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Wildfire causes damage to Orange County farms

Issue Date: November 4, 2020
By Kevin Hecteman

Orange County's wind-driven Silverado Fire left agricultural damage in its wake—and local farmers say it points out the need for vegetation management, especially grazing.

The fire began early in the morning Oct. 26 in the hills northeast of Irvine. As of Monday morning, it was nearly contained at 12,466 acres, according to Cal Fire. Five structures were destroyed and nine others damaged, but there were no injuries or deaths associated with the fire.

"It kind of swept down out of the foothills and up against some of the strawberry fields that were just newly planted," said Casey Anderson, manager of the Orange County Farm Bureau. "I don't think that the heat really destroyed much of the plants, but the high winds lifted up a lot of the plastic."

While out surveying fire damage, Anderson said he noted crews replacing some of that plastic covering.

One grower said the fire sprang up near his property.

"We had tremendous Santa Ana winds, and unfortunately, a fire started just over the ridgetop behind me," said A.G. Kawamura, a vegetable farmer in Irvine. "By 7:30 in the morning (Oct. 26), we could see a cloud of smoke coming our way. By 8:30, our entire area was under siege by fire."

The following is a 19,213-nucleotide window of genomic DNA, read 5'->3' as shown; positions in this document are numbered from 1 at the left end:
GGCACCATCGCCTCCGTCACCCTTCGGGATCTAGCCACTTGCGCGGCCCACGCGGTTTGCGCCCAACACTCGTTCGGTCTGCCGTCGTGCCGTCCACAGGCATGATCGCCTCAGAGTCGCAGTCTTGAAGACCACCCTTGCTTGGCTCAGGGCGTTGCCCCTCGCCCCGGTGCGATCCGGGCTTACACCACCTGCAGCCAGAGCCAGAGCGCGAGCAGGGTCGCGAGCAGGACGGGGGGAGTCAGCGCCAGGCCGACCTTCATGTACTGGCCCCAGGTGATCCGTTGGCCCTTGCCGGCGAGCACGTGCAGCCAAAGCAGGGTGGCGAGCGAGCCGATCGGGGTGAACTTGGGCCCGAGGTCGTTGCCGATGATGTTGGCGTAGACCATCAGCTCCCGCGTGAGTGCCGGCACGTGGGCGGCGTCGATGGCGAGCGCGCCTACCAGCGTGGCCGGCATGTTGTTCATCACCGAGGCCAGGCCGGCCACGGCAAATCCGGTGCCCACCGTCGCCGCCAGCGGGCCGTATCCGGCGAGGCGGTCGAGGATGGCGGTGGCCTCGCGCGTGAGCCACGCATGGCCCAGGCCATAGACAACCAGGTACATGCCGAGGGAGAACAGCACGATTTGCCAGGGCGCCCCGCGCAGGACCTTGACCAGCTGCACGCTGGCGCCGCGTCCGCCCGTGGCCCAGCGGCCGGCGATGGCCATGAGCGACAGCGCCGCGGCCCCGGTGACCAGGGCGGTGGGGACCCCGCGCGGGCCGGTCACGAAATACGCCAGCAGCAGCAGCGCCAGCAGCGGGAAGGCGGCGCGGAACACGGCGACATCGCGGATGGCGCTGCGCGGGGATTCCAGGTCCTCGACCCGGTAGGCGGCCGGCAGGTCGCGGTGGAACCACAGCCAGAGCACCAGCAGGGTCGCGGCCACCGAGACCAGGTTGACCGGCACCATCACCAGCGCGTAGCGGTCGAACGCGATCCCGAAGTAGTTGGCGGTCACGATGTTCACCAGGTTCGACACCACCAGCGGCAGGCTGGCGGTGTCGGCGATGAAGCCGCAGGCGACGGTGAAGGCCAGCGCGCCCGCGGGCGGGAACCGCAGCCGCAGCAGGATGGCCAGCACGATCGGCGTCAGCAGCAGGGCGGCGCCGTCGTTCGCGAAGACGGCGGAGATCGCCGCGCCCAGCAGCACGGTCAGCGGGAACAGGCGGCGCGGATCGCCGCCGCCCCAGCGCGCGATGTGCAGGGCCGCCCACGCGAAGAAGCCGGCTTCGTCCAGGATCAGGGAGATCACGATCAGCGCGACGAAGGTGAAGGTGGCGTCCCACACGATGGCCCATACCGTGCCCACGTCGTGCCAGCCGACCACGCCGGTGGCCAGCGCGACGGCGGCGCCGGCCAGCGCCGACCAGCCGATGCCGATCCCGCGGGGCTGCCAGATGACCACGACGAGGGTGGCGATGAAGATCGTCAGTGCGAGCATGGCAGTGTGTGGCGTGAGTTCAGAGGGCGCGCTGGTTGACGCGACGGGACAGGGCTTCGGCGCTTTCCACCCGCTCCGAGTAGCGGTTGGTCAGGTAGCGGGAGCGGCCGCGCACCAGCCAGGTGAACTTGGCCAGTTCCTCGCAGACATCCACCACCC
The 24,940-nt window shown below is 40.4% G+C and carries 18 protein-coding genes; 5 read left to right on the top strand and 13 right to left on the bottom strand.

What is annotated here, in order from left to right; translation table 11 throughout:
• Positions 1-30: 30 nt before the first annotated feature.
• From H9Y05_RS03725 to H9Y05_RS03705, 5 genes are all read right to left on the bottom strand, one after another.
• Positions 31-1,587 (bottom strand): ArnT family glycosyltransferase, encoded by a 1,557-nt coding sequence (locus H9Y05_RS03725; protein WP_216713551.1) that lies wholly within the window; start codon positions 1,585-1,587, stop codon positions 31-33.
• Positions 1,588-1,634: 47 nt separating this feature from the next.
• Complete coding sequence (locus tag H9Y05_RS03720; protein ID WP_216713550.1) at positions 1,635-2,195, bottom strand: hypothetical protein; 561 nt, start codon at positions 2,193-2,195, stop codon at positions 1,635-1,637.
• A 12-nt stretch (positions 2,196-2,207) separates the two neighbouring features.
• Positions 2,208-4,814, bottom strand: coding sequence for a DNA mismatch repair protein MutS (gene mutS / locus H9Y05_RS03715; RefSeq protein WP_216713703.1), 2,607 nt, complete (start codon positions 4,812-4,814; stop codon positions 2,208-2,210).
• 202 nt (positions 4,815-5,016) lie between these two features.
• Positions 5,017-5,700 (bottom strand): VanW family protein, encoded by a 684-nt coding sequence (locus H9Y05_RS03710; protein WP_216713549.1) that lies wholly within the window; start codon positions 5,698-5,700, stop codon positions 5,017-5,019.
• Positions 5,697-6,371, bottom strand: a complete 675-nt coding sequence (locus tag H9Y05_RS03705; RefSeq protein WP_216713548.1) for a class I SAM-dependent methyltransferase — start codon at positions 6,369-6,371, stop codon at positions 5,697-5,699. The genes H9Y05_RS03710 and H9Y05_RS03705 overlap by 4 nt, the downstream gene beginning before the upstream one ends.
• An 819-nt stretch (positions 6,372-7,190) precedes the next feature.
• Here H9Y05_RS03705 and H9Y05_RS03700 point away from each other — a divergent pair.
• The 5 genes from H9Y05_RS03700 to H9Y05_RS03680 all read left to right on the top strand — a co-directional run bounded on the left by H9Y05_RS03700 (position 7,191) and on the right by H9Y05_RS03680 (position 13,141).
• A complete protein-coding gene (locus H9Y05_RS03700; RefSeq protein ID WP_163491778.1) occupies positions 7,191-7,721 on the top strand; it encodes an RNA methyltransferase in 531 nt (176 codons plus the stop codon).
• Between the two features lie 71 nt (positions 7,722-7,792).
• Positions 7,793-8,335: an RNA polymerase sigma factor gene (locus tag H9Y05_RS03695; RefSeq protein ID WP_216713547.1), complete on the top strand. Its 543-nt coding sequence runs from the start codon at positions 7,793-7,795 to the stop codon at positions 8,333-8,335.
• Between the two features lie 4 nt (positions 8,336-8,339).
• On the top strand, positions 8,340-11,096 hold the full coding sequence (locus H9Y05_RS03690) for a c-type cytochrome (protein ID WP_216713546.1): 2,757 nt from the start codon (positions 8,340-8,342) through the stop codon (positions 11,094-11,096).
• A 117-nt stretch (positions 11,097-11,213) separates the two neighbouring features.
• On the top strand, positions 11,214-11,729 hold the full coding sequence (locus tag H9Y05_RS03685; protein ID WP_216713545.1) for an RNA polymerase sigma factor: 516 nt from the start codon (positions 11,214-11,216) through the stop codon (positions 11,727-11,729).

Kawamura, who served as secretary of the California Department of Food and Agriculture from 2003 to 2010, expressed gratitude for the firefighters who saved his farm's offices and most of the equipment.

A nearby avocado grove was damaged, Anderson said.

"It did go up to the edge of an adjacent avocado grove and burned a lot of the perimeter edges of the grove that I could see," but the flames did not reach deeply into the grove, he said.

Mark Lopez, an Irvine farmer and president of the Orange County Farm Bureau, also found himself in the path of the blaze.

"We've got burned avocados," Lopez said. "My barn is down. We've got pieces of tractors burned."

Lopez said he's "hoping we can do some collaboration on these fuel loads," to see if "we can't bring in some animals to do it."

Kawamura agreed.

"This is the second time in 13 years that we've had a fire sweep out of the hills and come on down this way," he said. "Our challenge continues to be, when you're up against a wilderness area or a conservation area where they don't allow grazing or they don't have forest-management practices that will help eliminate some of the fuel, we're then always vulnerable to these fires. We know the winds are going to come in the fall, and the fires seem to come with them."

Kawamura said it's time to rethink how open spaces are managed.

"Let's revisit what we look at as open space," he said. "Let's revisit what we understand to be a working landscape, and if we can add agriculture through livestock grazing or different kinds of cropping systems, it might help us tremendously."

Anderson said the fire in his county pales in comparison to the blazes that have devastated wide swaths of Northern California this year, but it's more evidence of an issue that needs to be addressed.

"Orange County is a very urban county," Anderson said, "but we have these foothills and a lot of dry fuel. It's not just a forest problem; it's a statewide problem."

(Kevin Hecteman is an assistant editor of Ag Alert. He may be contacted at

Permission for use is granted, however, credit must be made to the California Farm Bureau Federation when reprinting this item.

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